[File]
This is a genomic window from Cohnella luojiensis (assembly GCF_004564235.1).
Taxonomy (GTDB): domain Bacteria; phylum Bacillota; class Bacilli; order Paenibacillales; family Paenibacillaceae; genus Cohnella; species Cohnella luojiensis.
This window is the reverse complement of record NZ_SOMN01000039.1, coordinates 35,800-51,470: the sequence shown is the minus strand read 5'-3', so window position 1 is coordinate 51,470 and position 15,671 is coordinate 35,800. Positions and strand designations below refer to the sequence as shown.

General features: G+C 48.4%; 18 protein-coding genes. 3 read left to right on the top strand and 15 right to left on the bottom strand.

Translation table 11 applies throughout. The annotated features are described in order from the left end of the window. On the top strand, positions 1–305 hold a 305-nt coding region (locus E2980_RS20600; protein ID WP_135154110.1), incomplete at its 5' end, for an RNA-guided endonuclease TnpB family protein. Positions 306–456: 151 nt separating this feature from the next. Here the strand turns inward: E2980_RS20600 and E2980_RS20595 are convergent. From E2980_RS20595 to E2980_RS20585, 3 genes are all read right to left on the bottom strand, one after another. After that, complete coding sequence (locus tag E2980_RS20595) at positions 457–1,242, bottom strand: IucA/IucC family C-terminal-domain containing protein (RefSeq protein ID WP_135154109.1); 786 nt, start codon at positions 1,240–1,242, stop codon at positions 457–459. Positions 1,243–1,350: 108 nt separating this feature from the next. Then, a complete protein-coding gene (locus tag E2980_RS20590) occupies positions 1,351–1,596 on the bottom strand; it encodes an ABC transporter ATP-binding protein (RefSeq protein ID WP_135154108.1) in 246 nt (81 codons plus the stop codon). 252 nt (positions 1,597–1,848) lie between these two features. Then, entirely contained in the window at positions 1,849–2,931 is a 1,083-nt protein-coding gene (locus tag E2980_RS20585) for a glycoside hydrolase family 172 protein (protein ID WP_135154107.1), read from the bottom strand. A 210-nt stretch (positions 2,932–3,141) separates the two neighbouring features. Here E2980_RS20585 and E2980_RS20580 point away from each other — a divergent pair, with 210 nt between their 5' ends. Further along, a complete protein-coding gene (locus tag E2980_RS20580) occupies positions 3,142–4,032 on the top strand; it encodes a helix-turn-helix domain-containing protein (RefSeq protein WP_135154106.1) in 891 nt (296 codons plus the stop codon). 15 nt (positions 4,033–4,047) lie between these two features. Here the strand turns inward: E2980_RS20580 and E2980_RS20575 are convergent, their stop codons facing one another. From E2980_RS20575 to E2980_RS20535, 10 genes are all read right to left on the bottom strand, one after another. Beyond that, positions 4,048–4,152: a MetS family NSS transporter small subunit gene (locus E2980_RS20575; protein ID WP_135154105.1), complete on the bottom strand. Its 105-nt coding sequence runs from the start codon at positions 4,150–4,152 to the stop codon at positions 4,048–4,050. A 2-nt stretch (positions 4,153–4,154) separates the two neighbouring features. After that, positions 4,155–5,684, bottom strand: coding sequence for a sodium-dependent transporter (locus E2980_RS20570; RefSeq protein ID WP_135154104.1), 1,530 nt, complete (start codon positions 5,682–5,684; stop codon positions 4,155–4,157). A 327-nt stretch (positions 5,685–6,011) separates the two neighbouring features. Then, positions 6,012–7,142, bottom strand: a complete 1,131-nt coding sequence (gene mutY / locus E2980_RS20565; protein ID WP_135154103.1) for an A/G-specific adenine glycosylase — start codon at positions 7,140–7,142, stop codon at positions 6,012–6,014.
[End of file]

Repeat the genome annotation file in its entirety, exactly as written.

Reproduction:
This is a genomic window from Cohnella luojiensis (assembly GCF_004564235.1).
Taxonomy (GTDB): domain Bacteria; phylum Bacillota; class Bacilli; order Paenibacillales; family Paenibacillaceae; genus Cohnella; species Cohnella luojiensis.
This window is the reverse complement of record NZ_SOMN01000039.1, coordinates 35,800-51,470: the sequence shown is the minus strand read 5'-3', so window position 1 is coordinate 51,470 and position 15,671 is coordinate 35,800. Positions and strand designations below refer to the sequence as shown.

General features: G+C 48.4%; 18 protein-coding genes. 3 read left to right on the top strand and 15 right to left on the bottom strand.

Translation table 11 applies throughout. The annotated features are described in order from the left end of the window. On the top strand, positions 1–305 hold a 305-nt coding region (locus E2980_RS20600; protein ID WP_135154110.1), incomplete at its 5' end, for an RNA-guided endonuclease TnpB family protein. Positions 306–456: 151 nt separating this feature from the next. Here the strand turns inward: E2980_RS20600 and E2980_RS20595 are convergent. From E2980_RS20595 to E2980_RS20585, 3 genes are all read right to left on the bottom strand, one after another. After that, complete coding sequence (locus tag E2980_RS20595) at positions 457–1,242, bottom strand: IucA/IucC family C-terminal-domain containing protein (RefSeq protein ID WP_135154109.1); 786 nt, start codon at positions 1,240–1,242, stop codon at positions 457–459. Positions 1,243–1,350: 108 nt separating this feature from the next. Then, a complete protein-coding gene (locus tag E2980_RS20590) occupies positions 1,351–1,596 on the bottom strand; it encodes an ABC transporter ATP-binding protein (RefSeq protein ID WP_135154108.1) in 246 nt (81 codons plus the stop codon). 252 nt (positions 1,597–1,848) lie between these two features. Then, entirely contained in the window at positions 1,849–2,931 is a 1,083-nt protein-coding gene (locus tag E2980_RS20585) for a glycoside hydrolase family 172 protein (protein ID WP_135154107.1), read from the bottom strand. A 210-nt stretch (positions 2,932–3,141) separates the two neighbouring features. Here E2980_RS20585 and E2980_RS20580 point away from each other — a divergent pair, with 210 nt between their 5' ends. Further along, a complete protein-coding gene (locus tag E2980_RS20580) occupies positions 3,142–4,032 on the top strand; it encodes a helix-turn-helix domain-containing protein (RefSeq protein WP_135154106.1) in 891 nt (296 codons plus the stop codon). 15 nt (positions 4,033–4,047) lie between these two features. Here the strand turns inward: E2980_RS20580 and E2980_RS20575 are convergent, their stop codons facing one another. From E2980_RS20575 to E2980_RS20535, 10 genes are all read right to left on the bottom strand, one after another. Beyond that, positions 4,048–4,152: a MetS family NSS transporter small subunit gene (locus E2980_RS20575; protein ID WP_135154105.1), complete on the bottom strand. Its 105-nt coding sequence runs from the start codon at positions 4,150–4,152 to the stop codon at positions 4,048–4,050. A 2-nt stretch (positions 4,153–4,154) separates the two neighbouring features. After that, positions 4,155–5,684, bottom strand: coding sequence for a sodium-dependent transporter (locus E2980_RS20570; RefSeq protein ID WP_135154104.1), 1,530 nt, complete (start codon positions 5,682–5,684; stop codon positions 4,155–4,157). A 327-nt stretch (positions 5,685–6,011) separates the two neighbouring features. Then, positions 6,012–7,142, bottom strand: a complete 1,131-nt coding sequence (gene mutY / locus E2980_RS20565; protein ID WP_135154103.1) for an A/G-specific adenine glycosylase — start codon at positions 7,140–7,142, stop codon at positions 6,012–6,014.